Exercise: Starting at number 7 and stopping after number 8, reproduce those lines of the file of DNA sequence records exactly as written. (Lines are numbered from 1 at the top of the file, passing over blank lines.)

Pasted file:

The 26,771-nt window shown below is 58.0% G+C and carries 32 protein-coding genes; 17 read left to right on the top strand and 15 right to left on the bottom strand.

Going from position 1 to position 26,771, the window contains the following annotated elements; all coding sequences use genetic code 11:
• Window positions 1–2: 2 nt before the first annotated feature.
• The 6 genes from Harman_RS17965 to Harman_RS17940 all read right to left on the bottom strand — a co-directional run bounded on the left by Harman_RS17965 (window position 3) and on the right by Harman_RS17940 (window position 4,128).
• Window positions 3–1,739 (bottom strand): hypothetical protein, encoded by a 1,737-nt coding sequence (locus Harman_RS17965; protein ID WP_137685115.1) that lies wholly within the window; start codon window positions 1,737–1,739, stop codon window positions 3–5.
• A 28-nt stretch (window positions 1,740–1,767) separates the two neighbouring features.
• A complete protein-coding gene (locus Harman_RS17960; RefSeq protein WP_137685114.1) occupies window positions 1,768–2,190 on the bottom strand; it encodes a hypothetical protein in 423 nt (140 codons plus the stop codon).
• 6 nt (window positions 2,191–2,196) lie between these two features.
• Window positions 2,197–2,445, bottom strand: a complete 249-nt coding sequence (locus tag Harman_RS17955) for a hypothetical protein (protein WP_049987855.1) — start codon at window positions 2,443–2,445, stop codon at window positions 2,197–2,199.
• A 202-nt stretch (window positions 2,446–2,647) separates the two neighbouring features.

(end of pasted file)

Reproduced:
• A complete protein-coding gene (locus Harman_RS17960; RefSeq protein WP_137685114.1) occupies window positions 1,768–2,190 on the bottom strand; it encodes a hypothetical protein in 423 nt (140 codons plus the stop codon).
• 6 nt (window positions 2,191–2,196) lie between these two features.